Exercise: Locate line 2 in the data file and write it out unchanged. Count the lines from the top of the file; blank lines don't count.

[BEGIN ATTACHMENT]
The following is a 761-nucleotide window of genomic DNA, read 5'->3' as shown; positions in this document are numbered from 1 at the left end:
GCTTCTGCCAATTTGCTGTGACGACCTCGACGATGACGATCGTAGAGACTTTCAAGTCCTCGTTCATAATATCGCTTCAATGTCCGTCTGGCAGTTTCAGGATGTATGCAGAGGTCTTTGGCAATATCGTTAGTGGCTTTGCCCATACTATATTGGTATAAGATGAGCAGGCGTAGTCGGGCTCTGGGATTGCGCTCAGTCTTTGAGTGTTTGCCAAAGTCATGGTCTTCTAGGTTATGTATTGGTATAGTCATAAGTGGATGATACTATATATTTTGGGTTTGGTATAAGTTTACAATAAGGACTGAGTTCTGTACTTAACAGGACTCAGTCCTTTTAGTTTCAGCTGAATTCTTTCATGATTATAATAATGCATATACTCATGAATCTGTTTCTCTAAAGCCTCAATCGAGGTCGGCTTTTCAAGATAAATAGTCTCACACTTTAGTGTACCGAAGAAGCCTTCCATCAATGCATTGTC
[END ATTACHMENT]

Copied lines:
GCTTCTGCCAATTTGCTGTGACGACCTCGACGATGACGATCGTAGAGACTTTCAAGTCCTCGTTCATAATATCGCTTCAATGTCCGTCTGGCAGTTTCAGGATGTATGCAGAGGTCTTTGGCAATATCGTTAGTGGCTTTGCCCATACTATATTGGTATAAGATGAGCAGGCGTAGTCGGGCTCTGGGATTGCGCTCAGTCTTTGAGTGTTTGCCAAAGTCATGGTCTTCTAGGTTATGTATTGGTATAGTCATAAGTGGATGATACTATATATTTTGGGTTTGGTATAAGTTTACAATAAGGACTGAGTTCTGTACTTAACAGGACTCAGTCCTTTTAGTTTCAGCTGAATTCTTTCATGATTATAATAATGCATATACTCATGAATCTGTTTCTCTAAAGCCTCAATCGAGGTCGGCTTTTCAAGATAAATAGTCTCACACTTTAGTGTACCGAAGAAGCCTTCCATCAATGCATTGTC